That dorm is now completed, housing 600 workers, but there is a specially built road leading to it, cut off from the neighbourhood, so the two worlds do not meet.

You couldn't ask for a more apt symbol of the segregation between the two communities. Those residents are probably representative of the rest of Singapore, and this reality is unlikely to change any time soon.

Perhaps that's what foreign workers want too - they know their stay here is transient, and prefer to be among themselves and do their own thing.

But even if Singaporeans do not want to mix with these communities, we ought to have a deeper understanding of who these people are, what brought them here, how they are doing and what issues they face.

Citizens here take pride that this is a multiracial country with harmonious relations among the races and say that this is a value that defines the nation.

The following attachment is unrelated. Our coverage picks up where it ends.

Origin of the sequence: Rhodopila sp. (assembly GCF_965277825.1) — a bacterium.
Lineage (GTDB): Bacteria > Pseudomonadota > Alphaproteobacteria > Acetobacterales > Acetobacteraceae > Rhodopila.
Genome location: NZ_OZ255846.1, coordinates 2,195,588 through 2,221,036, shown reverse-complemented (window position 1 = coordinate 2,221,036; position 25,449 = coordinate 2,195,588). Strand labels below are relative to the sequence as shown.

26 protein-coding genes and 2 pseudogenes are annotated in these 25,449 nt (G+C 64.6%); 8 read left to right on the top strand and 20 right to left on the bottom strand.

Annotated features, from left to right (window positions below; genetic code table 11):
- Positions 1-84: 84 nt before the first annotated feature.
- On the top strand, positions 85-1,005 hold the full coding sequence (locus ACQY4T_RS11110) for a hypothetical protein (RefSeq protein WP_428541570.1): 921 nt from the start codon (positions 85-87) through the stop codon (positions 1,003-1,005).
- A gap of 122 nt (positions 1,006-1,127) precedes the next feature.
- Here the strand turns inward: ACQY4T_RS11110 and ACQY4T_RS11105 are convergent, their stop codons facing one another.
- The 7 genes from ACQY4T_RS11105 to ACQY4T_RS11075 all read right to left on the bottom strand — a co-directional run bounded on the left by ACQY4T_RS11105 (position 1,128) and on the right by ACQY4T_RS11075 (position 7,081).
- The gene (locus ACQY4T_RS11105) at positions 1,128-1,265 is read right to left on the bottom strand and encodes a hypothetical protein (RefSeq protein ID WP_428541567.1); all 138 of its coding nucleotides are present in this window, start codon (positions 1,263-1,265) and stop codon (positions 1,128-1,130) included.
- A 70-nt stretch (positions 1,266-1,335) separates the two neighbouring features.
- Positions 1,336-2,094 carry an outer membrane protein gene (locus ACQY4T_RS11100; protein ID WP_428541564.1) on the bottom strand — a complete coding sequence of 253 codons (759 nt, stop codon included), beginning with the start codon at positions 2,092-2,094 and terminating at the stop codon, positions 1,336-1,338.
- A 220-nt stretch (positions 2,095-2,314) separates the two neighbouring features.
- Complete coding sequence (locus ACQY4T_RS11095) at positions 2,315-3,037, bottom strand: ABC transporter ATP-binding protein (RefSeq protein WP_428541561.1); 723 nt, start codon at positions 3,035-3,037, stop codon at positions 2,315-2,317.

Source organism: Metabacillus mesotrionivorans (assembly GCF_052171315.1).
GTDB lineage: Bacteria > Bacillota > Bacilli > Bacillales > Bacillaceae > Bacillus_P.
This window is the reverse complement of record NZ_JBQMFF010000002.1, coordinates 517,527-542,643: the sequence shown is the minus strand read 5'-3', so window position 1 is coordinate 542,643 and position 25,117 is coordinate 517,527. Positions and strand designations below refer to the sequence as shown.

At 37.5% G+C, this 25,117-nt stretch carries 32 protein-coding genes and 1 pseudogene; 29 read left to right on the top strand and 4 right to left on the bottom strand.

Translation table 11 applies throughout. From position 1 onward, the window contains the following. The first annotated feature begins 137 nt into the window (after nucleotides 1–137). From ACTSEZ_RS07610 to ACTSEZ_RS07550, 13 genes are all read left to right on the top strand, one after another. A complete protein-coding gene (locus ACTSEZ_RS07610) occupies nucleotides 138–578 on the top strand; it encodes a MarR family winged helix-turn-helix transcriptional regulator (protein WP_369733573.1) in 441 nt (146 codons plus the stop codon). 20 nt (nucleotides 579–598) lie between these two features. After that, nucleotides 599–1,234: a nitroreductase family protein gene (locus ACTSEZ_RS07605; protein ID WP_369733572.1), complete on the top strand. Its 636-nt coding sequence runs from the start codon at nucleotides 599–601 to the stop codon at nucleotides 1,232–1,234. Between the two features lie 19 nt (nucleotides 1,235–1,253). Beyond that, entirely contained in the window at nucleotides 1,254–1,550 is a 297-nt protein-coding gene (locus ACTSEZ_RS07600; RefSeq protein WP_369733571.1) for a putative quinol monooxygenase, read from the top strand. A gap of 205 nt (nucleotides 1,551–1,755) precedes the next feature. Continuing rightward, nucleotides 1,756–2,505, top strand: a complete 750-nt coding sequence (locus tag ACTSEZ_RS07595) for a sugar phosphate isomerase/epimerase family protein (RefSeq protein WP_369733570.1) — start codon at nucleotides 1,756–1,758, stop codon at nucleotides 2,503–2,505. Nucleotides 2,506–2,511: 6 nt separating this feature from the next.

But this claim rings hollow if they want to have nothing to do with, and care not about, the well-being of the hundreds of thousands of workers from the different nationalities here - Indians, Bangladeshis, mainland Chinese, Filipinos, Thais and Indonesians.

After the riot, almost everyone repeated this favourite line: The majority of them are law-abiding, they contribute to the economy and work hard to support their families back home.

I am sure they are all that, but they are also much more.

I asked some volunteers who help these workers what Singaporeans should know about these people, particularly those from India who are mainly employed in the construction industry.

I can't adequately capture all the details in this short space, but this is the gist of what they tell me: Contrary to popular belief, the workers do not come from the poorest segments of the sub-continent. If they did, they would not have been able to raise the money to pay labour agents there to help them secure jobs here.